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Bill Nye: Creationism Is 'Raising A Generation Of Young Peop


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so true. death them what to think not how to think. how to think is a fundies worst nightmare. we see that so much in the duggers. it's like the family shares about 1/4 of a brain.

http://www.huffingtonpost.com/2014/12/1 ... 17148.html

The biggest danger creationism plays, according to Bill Nye the "Science Guy," is that it is raising a generation of children who "can't think" and who "will not be able to participate in the future in same way" as those who are taught evolution.

Speaking on MidPoint, Nye said he blames an older generation of evangelicals "who have very strong conservative views" and who are "reluctant to let kids learn about evolution." Their presence on school boards leads to debates over curriculum, Nye argued, which further inhibits schools' ability to teach facts.

"Religion is one thing. People get tremendous comfort and community with their religions," Nye said. "But whatever you believe, whatever deity or higher power you might believe in, the Earth is not 6,000 years old."

Nye, who has a new book out titled "Undeniable: Evolution and the Science of Creation," recently participated in a debate with creationist Ken Ham, which some argued was a moment of embarrassment for the science community.

University of Chicago evolution professor Jerry A. Coyne called the debate "pointless and counterproductive." The Guardian's Pete Etchells wrote:

Scientific literacy is crucial for society to function effectively, which means that we can’t afford to be messing around with the way that it’s taught in the classroom or wasting our time with fruitless public debates.

Nye stood by the debate, however, saying he "stepped into the lion's den" in order to spread awareness about the academic opportunities children are denied by being creationism.

"They will not have this fundamental idea that you can question things, that you can think critically, that you can use skeptical thought to learn about nature," Nye told MidPoint. "These children have to suppress everything that they can see in nature to try to get a world view that's compatible with the adults in who they trust and rely on for sustenance."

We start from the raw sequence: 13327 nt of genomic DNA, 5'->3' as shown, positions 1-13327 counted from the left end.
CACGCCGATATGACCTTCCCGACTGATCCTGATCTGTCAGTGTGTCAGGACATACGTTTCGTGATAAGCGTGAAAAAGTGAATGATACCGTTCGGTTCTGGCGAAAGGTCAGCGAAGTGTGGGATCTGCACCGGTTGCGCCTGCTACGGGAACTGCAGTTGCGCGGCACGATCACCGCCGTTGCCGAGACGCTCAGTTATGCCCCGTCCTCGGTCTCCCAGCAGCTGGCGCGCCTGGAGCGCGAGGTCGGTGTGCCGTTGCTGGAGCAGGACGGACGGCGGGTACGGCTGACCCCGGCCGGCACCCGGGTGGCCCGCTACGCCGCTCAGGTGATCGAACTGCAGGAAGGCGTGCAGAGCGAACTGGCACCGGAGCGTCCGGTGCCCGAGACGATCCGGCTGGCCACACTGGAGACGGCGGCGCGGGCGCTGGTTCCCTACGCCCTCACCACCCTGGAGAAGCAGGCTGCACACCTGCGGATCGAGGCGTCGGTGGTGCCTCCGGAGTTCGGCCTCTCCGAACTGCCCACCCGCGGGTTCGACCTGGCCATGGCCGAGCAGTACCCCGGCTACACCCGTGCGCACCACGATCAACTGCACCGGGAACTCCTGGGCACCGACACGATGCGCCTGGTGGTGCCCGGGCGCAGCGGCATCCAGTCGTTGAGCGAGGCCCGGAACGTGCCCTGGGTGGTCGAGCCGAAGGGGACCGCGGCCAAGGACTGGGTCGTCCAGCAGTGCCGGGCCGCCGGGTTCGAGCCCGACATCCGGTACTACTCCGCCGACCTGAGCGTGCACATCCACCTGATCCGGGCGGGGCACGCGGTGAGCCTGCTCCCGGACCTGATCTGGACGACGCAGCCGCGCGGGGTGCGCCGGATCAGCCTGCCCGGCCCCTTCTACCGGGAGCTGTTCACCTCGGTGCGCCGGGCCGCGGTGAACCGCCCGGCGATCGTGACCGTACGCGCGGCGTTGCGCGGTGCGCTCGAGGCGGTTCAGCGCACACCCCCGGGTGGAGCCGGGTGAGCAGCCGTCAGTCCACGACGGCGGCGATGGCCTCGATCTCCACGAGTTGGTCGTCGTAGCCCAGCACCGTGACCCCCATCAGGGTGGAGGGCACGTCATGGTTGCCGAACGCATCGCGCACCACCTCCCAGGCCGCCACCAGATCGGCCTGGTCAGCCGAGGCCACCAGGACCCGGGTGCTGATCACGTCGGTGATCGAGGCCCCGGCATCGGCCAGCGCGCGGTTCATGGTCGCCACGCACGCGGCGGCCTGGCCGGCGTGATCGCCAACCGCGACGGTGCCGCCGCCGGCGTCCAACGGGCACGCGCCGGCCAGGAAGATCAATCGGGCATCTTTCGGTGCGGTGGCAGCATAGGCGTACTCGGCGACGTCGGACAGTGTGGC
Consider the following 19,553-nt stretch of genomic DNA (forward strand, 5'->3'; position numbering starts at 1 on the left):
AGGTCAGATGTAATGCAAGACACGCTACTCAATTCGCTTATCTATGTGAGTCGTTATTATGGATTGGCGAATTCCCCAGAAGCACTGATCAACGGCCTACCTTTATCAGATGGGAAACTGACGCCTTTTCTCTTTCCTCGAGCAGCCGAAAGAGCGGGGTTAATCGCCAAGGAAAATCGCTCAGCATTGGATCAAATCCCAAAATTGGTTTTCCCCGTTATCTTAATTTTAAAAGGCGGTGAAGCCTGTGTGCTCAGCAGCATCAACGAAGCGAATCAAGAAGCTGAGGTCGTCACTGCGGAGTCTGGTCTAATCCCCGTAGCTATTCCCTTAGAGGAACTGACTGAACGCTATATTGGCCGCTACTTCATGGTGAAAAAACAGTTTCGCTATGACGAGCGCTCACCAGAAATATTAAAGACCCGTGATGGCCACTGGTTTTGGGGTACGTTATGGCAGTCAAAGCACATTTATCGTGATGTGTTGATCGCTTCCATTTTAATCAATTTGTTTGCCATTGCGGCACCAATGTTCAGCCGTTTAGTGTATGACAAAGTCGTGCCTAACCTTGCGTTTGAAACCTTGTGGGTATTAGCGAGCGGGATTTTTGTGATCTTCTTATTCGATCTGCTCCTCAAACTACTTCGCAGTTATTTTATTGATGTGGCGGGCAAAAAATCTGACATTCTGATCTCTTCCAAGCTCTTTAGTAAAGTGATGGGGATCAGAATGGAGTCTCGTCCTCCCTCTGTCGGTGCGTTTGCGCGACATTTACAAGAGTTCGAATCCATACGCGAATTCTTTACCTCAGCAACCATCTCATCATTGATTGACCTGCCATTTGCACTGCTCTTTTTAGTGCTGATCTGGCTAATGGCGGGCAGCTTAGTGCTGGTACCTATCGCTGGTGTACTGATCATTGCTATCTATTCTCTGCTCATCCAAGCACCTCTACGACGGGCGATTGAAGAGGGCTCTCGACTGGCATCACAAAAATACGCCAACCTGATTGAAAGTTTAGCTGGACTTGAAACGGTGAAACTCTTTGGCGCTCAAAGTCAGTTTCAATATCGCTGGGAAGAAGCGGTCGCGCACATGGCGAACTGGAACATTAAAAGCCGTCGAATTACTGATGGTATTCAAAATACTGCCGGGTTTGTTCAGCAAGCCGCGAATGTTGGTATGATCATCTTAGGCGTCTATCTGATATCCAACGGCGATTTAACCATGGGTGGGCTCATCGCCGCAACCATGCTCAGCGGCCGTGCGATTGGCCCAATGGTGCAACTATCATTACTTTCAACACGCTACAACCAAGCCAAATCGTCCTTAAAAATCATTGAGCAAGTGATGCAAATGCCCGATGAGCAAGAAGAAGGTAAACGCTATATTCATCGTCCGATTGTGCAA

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crap I thought it got it all well hell. Bill Nye: Creationism Is 'Raising A Generation Of Young People Who Can't Think

well too late to fix it now.

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Being raised to believe that you can't question anything really does make it hard to think critically, but plenty of former fundies show that it is possible to overcome being raised a creationists. I thought the debate was good because even though fundies claim they "won" the debate, it exposed fundie children to ideas that they had never been exposed to before and I think that is important.

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Being raised to believe that you can't question anything really does make it hard to think critically, but plenty of former fundies show that it is possible to overcome being raised a creationists. I thought the debate was good because even though fundies claim they "won" the debate, it exposed fundie children to ideas that they had never been exposed to before and I think that is important.

Agreed! At the very least it may spark some curiosity in kids who aren't exposed to evolution.

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From reading various Web sites (like HomeSchoolersAnonymous, Julie Ann, etc.), I've learned that many homeschoolers were trained in debate. I'm clear that this training was to defend the fundie world view, yes? However, I'm curious. Might there be an unintended consequence: could skillful debaters be more likely to "get" the truth in Bill Nye's points, or in general, be more open to other ideas as they grew older? Might those families that valued debate be more focused on education in general, allowing kids to go to college and thus be exposed to more ideas? Just wondering.